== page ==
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Women who don't want to take on so much physical activity will need to cut back on calories to prevent more pounds. But Lee said they should do so in ways they can live with permanently, not with drastic diets that are doomed to fail.
Still, Lee emphasized that the benefits of exercise extend beyond what you see in the mirror, helping keep the heart healthy and protecting against chronic disease even if you don't get enough activity to lose weight.
Katzin, a size 14, said she does an hour workout twice a week -- including weights, an elliptical machine and bike. "I know I should go more, but that's all I can swing," she said.
She also has switched to diet soda and eating fewer treats, but that hasn't curbed her weight. Katzin was not involved in the study.
The researchers analyzed data on women who took part in a long-running federal study. Participants were 54 on average at the start and periodically reported how much they exercised and weighed. They also reported eating habits at the start, but not throughout, a limitation the authors acknowledged. Lee said the women's eating habits were thought to be typical of American women who aren't dieting.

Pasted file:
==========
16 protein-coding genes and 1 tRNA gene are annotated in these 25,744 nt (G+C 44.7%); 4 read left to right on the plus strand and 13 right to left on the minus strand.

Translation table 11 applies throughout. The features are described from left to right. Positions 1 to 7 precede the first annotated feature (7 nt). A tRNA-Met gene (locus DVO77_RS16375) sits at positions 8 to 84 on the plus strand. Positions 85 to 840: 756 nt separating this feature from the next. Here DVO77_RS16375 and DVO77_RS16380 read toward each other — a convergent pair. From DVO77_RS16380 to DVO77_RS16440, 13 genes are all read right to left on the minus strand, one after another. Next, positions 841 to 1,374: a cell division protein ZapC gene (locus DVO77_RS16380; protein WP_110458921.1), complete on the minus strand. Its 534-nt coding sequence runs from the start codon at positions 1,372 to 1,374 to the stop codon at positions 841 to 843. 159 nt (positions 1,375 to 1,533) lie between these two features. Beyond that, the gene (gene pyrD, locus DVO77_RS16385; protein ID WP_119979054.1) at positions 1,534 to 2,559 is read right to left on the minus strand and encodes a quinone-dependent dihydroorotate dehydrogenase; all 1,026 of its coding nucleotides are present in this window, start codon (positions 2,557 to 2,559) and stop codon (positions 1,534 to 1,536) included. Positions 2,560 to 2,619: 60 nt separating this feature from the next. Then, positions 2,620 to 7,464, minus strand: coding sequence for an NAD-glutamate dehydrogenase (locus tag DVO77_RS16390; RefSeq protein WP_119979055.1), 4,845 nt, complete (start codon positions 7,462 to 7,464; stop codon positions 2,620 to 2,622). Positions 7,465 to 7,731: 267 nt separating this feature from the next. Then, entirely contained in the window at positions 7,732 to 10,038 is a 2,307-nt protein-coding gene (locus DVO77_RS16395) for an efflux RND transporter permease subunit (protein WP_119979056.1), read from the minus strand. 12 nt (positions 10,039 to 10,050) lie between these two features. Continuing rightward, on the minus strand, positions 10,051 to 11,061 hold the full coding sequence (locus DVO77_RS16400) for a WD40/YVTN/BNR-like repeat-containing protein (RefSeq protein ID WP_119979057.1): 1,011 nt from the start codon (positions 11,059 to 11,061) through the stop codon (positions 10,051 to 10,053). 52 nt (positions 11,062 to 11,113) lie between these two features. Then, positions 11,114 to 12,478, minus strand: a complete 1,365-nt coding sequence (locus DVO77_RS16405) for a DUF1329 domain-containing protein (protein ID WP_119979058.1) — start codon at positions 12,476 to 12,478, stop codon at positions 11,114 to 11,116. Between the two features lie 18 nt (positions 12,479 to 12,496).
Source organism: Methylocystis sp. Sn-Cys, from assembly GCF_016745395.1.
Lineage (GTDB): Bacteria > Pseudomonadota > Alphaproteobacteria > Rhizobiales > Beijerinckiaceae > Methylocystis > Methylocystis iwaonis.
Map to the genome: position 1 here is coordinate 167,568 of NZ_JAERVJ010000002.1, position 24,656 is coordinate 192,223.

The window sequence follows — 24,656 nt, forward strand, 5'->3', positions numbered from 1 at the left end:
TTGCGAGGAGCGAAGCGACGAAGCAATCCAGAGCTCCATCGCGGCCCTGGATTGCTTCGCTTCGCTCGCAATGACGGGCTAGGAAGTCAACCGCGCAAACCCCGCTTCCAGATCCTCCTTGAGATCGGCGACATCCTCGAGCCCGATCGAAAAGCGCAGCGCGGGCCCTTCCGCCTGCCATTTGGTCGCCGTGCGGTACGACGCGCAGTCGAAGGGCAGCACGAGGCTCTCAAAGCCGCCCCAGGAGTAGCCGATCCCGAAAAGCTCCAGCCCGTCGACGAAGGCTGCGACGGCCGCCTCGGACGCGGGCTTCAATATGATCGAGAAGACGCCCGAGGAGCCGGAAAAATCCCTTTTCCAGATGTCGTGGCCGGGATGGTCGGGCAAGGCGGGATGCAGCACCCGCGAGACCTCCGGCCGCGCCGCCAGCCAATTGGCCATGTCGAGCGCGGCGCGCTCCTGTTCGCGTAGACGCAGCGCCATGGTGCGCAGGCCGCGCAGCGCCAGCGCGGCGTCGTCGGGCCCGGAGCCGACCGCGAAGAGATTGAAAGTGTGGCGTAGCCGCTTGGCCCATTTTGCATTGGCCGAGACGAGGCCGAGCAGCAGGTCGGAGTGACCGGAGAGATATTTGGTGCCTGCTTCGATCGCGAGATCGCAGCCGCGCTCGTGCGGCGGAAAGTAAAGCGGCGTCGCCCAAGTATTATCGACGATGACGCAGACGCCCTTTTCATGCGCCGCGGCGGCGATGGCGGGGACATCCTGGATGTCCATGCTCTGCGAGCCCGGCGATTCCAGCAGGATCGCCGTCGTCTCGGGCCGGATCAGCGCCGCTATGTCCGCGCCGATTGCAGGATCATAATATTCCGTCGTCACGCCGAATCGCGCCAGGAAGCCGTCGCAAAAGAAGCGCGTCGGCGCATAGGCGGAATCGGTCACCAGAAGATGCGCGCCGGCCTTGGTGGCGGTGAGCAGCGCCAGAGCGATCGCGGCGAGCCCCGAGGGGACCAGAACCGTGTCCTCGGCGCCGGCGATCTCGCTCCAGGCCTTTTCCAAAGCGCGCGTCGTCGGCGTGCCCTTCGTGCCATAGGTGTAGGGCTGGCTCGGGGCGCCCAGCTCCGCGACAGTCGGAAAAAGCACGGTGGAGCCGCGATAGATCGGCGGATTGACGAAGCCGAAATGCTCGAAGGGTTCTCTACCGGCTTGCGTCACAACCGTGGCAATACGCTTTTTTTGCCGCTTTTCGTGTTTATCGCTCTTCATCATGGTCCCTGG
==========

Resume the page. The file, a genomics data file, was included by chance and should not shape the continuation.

Dr. Howard Eisenson, who heads Duke University's diet and fitness center, said it's likely some women underestimated what they ate and overestimated how much they exercised, which could have skewed the results.
Still, Eisenson said he doesn't encourage anybody to try to lose weight by exercise alone. To combat age-related weight gain, "you're fighting in many cases a losing battle" if you don't also cut calories, he said.
That doesn't mean you have to starve yourself, but it does mean watching what you eat and avoiding frequent indulgences. People often don't realize how quickly a bag of chips, an extra piece of cheese, a few glasses of wine or a candy bar add up.
"You can eat a candy bar in two minutes. Most are at least 200 calories," and to burn that off requires walking for about an hour, Lee said. Knowing that equation can help people make wise decisions about activity and food choices, she said.
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